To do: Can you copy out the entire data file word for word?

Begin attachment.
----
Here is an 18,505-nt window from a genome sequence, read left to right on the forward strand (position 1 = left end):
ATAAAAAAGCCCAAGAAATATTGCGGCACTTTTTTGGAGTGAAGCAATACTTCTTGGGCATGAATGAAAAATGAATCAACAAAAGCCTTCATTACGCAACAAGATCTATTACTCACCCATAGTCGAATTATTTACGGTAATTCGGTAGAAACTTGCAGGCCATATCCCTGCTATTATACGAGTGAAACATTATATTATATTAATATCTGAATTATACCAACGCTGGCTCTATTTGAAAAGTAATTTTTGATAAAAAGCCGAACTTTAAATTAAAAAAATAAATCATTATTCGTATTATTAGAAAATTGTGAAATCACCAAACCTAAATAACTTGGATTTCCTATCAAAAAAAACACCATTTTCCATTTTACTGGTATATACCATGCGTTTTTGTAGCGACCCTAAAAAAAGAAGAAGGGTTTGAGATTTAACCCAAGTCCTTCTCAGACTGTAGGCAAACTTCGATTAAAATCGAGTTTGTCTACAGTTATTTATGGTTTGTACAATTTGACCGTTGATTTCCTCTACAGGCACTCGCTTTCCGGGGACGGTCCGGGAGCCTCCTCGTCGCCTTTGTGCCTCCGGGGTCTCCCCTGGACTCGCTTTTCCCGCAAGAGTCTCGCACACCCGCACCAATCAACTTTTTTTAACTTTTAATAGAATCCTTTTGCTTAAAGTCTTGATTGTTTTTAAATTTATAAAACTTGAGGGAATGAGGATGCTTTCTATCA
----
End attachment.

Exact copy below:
Here is an 18,505-nt window from a genome sequence, read left to right on the forward strand (position 1 = left end):
ATAAAAAAGCCCAAGAAATATTGCGGCACTTTTTTGGAGTGAAGCAATACTTCTTGGGCATGAATGAAAAATGAATCAACAAAAGCCTTCATTACGCAACAAGATCTATTACTCACCCATAGTCGAATTATTTACGGTAATTCGGTAGAAACTTGCAGGCCATATCCCTGCTATTATACGAGTGAAACATTATATTATATTAATATCTGAATTATACCAACGCTGGCTCTATTTGAAAAGTAATTTTTGATAAAAAGCCGAACTTTAAATTAAAAAAATAAATCATTATTCGTATTATTAGAAAATTGTGAAATCACCAAACCTAAATAACTTGGATTTCCTATCAAAAAAAACACCATTTTCCATTTTACTGGTATATACCATGCGTTTTTGTAGCGACCCTAAAAAAAGAAGAAGGGTTTGAGATTTAACCCAAGTCCTTCTCAGACTGTAGGCAAACTTCGATTAAAATCGAGTTTGTCTACAGTTATTTATGGTTTGTACAATTTGACCGTTGATTTCCTCTACAGGCACTCGCTTTCCGGGGACGGTCCGGGAGCCTCCTCGTCGCCTTTGTGCCTCCGGGGTCTCCCCTGGACTCGCTTTTCCCGCAAGAGTCTCGCACACCCGCACCAATCAACTTTTTTTAACTTTTAATAGAATCCTTTTGCTTAAAGTCTTGATTGTTTTTAAATTTATAAAACTTGAGGGAATGAGGATGCTTTCTATCA